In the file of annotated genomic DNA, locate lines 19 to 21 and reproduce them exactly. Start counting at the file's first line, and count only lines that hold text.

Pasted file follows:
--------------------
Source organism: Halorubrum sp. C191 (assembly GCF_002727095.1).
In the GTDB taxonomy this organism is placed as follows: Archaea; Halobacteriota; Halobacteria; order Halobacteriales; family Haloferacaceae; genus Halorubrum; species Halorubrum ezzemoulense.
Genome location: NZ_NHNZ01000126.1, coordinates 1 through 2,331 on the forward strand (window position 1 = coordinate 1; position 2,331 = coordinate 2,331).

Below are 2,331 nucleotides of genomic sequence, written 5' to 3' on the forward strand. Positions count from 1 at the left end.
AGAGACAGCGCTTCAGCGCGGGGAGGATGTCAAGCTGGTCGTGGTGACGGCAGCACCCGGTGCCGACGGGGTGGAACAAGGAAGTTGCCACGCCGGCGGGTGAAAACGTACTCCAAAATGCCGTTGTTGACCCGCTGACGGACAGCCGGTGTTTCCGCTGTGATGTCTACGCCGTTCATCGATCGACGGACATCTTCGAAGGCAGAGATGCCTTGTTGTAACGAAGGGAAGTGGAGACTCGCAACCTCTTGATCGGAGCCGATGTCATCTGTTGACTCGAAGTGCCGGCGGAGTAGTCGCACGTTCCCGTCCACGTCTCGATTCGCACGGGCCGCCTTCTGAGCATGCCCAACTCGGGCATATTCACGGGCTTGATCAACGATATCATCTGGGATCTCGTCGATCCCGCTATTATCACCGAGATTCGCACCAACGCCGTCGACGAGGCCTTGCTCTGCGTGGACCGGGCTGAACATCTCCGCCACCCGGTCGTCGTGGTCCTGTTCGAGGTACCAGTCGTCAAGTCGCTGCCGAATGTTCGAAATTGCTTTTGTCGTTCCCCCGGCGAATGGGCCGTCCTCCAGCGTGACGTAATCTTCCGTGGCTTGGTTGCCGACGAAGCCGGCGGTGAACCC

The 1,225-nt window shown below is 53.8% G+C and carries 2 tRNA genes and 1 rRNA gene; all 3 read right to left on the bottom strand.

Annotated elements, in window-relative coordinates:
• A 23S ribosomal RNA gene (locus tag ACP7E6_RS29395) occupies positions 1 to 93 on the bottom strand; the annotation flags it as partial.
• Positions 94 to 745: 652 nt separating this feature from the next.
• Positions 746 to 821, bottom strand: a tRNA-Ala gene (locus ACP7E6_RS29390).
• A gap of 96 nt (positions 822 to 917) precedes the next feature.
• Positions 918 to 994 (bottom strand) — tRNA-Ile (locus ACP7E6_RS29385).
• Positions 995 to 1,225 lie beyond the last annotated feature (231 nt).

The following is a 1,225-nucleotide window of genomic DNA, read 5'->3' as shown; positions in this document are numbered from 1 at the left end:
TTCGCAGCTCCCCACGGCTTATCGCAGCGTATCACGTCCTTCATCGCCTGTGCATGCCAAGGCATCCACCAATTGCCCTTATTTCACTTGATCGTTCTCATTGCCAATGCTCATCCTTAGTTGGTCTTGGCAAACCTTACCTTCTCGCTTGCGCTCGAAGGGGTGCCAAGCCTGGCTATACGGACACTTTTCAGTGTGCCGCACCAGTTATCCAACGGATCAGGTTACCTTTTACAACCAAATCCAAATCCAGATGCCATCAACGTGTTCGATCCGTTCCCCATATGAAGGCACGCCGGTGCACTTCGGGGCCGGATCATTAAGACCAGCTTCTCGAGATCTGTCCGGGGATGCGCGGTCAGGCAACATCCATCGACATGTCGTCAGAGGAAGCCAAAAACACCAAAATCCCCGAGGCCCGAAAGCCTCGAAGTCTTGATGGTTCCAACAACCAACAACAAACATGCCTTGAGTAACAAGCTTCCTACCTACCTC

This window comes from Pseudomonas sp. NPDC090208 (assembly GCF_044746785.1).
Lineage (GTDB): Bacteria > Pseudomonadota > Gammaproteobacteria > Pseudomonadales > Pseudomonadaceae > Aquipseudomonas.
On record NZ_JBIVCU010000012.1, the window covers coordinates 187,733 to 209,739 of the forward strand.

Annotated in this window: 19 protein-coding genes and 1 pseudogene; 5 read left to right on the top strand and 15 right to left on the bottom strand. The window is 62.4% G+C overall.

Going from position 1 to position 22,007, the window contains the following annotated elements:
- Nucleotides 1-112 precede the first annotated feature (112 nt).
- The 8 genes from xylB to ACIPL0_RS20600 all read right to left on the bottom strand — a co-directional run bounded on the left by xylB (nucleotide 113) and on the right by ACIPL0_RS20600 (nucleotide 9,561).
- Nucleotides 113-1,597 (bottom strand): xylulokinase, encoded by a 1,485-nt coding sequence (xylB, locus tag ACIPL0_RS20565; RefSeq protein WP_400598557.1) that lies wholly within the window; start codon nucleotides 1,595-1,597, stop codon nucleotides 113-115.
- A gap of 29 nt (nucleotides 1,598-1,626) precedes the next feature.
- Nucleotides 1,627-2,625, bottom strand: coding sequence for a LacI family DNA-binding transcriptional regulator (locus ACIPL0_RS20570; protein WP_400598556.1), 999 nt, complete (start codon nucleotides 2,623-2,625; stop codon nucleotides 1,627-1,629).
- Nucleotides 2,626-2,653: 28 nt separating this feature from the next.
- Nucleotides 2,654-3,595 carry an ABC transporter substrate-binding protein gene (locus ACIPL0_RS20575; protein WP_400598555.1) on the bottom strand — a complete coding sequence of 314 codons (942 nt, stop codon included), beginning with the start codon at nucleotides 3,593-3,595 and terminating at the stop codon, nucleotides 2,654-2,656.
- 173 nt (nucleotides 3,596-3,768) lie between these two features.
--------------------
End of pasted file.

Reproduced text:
Annotated in this window: 19 protein-coding genes and 1 pseudogene; 5 read left to right on the top strand and 15 right to left on the bottom strand. The window is 62.4% G+C overall.

Going from position 1 to position 22,007, the window contains the following annotated elements:
- Nucleotides 1-112 precede the first annotated feature (112 nt).